I recently had the opportunity to watch the 89 films for the 2013 Banff Mountain Film Festival back to back with my fellow Jury members. The experience was amazing. I was among a team of experts, our butts and eyes were challenged watching 8 hours of films per day with only coffee and chocolate to sustain us, and our discussions were insightful and enlightening. As the week went on, we started to notice trends and clichés. Here is my top ten list of clichés and trends in adventure / climbing films that should be used carefully, used sparingly, or avoided at all costs.

1. Open with the sound of water, bring in the piano music, then white text on a black title card. – Cliché and predictable. Try something new.

2. Use of VO narration to create artificial tension. – There were too many descriptions of all the ways you could die. This is a movie, not a lecture. If we can’t see it in the footage, you need to recut. VO is to give insights into inner thoughts or events happening elsewhere that impact your subject and story. Please avoid end to end narration. Save it for your slide show.

3. I hurt my mom and friends – There are too many scenes where the athlete is describing that they know they hurt and scare their parents, friends, etc. Even if the audience is thinking about that, do not state it. It makes the subject look very dislikable and I’m no longer rooting for you. For a proper use of Mom, look to “Heaven’s Gate”.

4. Don’t state the obvious. – When you’re 1000’s of feet up an overhanging cliff, free-solo, you don’t need to tell us that “one slip and you could die.” We can see what you’re doing from the video.

5. Show emotions, don’t state them. –If you have to say “This is crazy” or “I’m scared” and I can’t see it, then look to other devices. Music and sound is one of the best devices for telling us how to feel. Combined with the footage and the natural tension of the subject onscreen, we should get it.

6. Music is the cue for the audience how to feel. – Just because the subject was listening to light fiddle music and polkas during the intense free-solo doesn’t mean that’s the right choice of music for the film. If your scene is light and playful, don’t use the music from Psycho. Conversely if death is a distinct possibility, then circus music is also inappropriate. This is not a music video.

7. Rotating Star shot – Overuse of time lapse and slow motion shots. – Both look cool, but they have an intended storytelling use. When they appear every five minutes because they’re cool, it loses the impact of those used correctly. Time lapse is to show the passage of time in an artistic way. Slow motion is used to emphasize something cool and noteworthy. There is too much of a good thing.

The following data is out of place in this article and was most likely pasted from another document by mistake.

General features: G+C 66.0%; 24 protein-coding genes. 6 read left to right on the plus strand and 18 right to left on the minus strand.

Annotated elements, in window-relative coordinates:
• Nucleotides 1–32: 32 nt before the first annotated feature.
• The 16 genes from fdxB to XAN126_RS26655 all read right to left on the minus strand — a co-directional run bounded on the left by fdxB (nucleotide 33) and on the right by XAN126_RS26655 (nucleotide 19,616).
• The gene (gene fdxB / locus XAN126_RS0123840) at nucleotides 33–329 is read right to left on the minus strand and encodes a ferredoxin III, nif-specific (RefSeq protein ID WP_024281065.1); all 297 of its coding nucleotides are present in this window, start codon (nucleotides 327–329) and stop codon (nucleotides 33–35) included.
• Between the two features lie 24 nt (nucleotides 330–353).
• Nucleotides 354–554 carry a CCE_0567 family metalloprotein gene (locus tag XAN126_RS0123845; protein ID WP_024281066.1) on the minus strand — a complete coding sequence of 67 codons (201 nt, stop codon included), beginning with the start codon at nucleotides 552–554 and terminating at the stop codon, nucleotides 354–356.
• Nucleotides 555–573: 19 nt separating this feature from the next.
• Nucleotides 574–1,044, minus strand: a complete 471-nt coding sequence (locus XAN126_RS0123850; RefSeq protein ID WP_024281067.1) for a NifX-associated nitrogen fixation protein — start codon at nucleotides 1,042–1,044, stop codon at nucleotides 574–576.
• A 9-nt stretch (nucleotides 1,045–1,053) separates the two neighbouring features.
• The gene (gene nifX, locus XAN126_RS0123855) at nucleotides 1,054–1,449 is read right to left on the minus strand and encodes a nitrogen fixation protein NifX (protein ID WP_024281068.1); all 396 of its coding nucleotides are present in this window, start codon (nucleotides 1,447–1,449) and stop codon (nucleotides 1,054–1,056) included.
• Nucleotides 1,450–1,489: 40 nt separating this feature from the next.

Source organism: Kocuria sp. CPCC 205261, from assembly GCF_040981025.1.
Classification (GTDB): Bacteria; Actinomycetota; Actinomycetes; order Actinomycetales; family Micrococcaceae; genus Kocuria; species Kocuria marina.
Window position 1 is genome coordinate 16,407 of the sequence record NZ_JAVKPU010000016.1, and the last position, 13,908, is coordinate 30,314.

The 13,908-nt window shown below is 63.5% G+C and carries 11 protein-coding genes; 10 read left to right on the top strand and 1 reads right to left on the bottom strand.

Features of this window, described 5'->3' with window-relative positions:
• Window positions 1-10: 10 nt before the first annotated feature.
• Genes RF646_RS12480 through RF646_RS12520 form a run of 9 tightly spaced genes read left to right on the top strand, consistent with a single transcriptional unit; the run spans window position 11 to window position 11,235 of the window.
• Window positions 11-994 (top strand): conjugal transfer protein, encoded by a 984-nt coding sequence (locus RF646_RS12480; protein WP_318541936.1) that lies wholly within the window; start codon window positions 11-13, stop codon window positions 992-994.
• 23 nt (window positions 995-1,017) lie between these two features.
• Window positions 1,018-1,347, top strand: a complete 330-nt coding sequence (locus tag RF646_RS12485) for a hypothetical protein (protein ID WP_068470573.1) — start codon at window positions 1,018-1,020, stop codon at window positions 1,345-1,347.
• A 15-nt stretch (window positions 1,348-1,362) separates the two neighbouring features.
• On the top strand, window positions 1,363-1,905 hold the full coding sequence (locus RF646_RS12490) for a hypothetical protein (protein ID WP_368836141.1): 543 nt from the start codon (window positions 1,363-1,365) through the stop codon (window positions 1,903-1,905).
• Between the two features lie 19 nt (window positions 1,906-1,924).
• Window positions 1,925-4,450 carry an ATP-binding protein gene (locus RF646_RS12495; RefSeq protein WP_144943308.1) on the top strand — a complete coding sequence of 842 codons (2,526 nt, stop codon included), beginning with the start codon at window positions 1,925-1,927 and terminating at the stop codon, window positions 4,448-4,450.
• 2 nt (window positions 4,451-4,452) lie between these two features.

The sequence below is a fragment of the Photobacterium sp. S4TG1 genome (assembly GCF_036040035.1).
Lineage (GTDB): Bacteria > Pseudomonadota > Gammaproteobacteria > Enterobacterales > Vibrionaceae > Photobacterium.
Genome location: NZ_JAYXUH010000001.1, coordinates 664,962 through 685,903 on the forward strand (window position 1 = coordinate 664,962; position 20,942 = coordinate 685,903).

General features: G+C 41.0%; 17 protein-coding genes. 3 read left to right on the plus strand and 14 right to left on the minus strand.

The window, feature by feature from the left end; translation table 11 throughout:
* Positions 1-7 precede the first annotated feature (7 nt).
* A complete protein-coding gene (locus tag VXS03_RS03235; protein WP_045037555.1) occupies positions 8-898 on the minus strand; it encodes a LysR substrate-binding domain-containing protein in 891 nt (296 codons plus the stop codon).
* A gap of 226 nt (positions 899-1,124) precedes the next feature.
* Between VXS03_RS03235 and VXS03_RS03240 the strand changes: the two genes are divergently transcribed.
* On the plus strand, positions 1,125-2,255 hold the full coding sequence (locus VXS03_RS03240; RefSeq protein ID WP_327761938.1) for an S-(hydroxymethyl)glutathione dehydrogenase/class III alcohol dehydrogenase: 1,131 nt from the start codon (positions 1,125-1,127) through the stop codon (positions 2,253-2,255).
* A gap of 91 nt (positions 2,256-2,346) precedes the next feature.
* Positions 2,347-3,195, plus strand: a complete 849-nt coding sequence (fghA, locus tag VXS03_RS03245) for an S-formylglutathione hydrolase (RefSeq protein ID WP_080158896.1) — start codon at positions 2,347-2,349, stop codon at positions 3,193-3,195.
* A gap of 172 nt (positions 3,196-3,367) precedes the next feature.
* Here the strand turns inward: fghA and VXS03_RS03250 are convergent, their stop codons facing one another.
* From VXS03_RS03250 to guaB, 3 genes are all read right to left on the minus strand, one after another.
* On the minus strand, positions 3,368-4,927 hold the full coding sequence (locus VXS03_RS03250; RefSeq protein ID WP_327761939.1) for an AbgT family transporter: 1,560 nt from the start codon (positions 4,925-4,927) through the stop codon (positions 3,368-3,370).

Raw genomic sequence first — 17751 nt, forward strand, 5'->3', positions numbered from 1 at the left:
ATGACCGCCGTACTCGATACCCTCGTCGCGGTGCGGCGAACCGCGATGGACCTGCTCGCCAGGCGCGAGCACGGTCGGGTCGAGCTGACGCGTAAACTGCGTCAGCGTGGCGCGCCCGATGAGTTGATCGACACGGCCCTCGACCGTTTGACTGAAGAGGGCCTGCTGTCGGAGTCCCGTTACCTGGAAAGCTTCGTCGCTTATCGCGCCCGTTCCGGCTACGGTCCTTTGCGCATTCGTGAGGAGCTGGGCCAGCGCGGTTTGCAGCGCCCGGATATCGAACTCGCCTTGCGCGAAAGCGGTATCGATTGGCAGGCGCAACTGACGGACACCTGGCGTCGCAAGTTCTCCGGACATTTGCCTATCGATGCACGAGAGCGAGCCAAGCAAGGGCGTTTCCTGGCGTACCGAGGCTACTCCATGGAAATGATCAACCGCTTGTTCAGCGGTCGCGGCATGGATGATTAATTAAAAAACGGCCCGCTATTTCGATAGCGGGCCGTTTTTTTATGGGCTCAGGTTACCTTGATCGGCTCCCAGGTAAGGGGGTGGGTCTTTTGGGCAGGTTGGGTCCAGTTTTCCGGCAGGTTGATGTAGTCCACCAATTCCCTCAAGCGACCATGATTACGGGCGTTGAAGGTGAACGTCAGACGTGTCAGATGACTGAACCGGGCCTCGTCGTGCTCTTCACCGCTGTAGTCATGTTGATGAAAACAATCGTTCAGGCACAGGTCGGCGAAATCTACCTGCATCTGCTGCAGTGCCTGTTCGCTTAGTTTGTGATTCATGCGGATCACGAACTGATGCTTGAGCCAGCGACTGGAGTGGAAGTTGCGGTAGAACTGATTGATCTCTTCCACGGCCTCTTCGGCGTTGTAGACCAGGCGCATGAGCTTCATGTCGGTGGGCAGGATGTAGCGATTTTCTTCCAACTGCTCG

8. Overuse of visual effects and transitions – Again, a cool thing stops being cool when used 26 times in a 45 min film. It becomes predictable. The sunglasses reflection shot is cool until it’s used more than once in a film.

9. Action is not enough! – Thanks to YouTube, there is no longer shock and awe. Eric Pearlman videos rocked about 20 years ago. You need to develop a character and have a story. If I don’t care about the character, I don’t care what happens to them.

10. Inappropriate product placement –In “The Road From Karakol”, Kyle Dempster’s backpack strategically covers his masculinity. Without that strategic product placement, we would have been exposed to images (due to the extreme cold temperatures) would have scared us and embarrassed Kyle. The pack solved a problem which had very high stakes! The Red Bull wind chime gets my prize for the most overt use of product placement.

My parting advice is to know who your audience is. Are you making this film for your peers or are you trying to reach a wider audience. If only for your peers, you’re going to likely focus on technical aspects and sacrifice certain story telling devices to maintain absolute authenticity, showing what a badass you are. If you’re making a film for a wider audience, you may have to depart a bit from reality to enhance emotion and tension for those who don’t understand the technical. Your peers may accuse you of being melodramatic, but your film will be accessible by everyone. With a great deal of thought, care, and planning, you can potentially serve both masters. When meticulously planning your adventure, take a few moments to also plan your film. Create a loose map of how you’ll shoot it and be sure to have a general shot list. It’s much easier to get your footage the first time. “North of the Sun” raised the bar on what is possible for adventure filmmakers. I look forward to see what is created in 2014 and beyond.

Benjamin Oberman
CEO – Film Festival Flix

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